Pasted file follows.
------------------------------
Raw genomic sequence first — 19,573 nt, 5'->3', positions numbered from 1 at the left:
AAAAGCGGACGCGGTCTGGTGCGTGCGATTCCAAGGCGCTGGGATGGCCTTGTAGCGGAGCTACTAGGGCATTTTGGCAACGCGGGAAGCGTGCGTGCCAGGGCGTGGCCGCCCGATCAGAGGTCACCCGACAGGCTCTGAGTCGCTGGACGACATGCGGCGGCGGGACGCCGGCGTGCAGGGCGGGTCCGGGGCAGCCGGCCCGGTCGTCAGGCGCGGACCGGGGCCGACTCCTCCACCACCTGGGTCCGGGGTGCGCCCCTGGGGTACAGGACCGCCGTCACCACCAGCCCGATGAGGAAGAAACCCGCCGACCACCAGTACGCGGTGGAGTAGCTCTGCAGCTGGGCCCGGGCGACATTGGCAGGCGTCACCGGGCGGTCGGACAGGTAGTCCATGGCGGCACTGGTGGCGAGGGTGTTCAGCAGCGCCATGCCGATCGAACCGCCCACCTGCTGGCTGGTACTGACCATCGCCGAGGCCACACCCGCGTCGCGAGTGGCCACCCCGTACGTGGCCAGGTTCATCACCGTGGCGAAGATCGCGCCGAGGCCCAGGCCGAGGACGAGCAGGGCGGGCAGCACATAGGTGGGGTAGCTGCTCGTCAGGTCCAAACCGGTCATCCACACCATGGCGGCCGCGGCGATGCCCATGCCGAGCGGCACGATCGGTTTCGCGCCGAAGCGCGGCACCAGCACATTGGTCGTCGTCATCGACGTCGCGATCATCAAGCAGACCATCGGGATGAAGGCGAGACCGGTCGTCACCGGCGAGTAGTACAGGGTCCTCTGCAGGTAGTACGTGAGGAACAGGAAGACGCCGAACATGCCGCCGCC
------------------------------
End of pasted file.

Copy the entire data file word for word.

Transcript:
Raw genomic sequence first — 19,573 nt, 5'->3', positions numbered from 1 at the left:
AAAAGCGGACGCGGTCTGGTGCGTGCGATTCCAAGGCGCTGGGATGGCCTTGTAGCGGAGCTACTAGGGCATTTTGGCAACGCGGGAAGCGTGCGTGCCAGGGCGTGGCCGCCCGATCAGAGGTCACCCGACAGGCTCTGAGTCGCTGGACGACATGCGGCGGCGGGACGCCGGCGTGCAGGGCGGGTCCGGGGCAGCCGGCCCGGTCGTCAGGCGCGGACCGGGGCCGACTCCTCCACCACCTGGGTCCGGGGTGCGCCCCTGGGGTACAGGACCGCCGTCACCACCAGCCCGATGAGGAAGAAACCCGCCGACCACCAGTACGCGGTGGAGTAGCTCTGCAGCTGGGCCCGGGCGACATTGGCAGGCGTCACCGGGCGGTCGGACAGGTAGTCCATGGCGGCACTGGTGGCGAGGGTGTTCAGCAGCGCCATGCCGATCGAACCGCCCACCTGCTGGCTGGTACTGACCATCGCCGAGGCCACACCCGCGTCGCGAGTGGCCACCCCGTACGTGGCCAGGTTCATCACCGTGGCGAAGATCGCGCCGAGGCCCAGGCCGAGGACGAGCAGGGCGGGCAGCACATAGGTGGGGTAGCTGCTCGTCAGGTCCAAACCGGTCATCCACACCATGGCGGCCGCGGCGATGCCCATGCCGAGCGGCACGATCGGTTTCGCGCCGAAGCGCGGCACCAGCACATTGGTCGTCGTCATCGACGTCGCGATCATCAAGCAGACCATCGGGATGAAGGCGAGACCGGTCGTCACCGGCGAGTAGTACAGGGTCCTCTGCAGGTAGTACGTGAGGAACAGGAAGACGCCGAACATGCCGCCGCC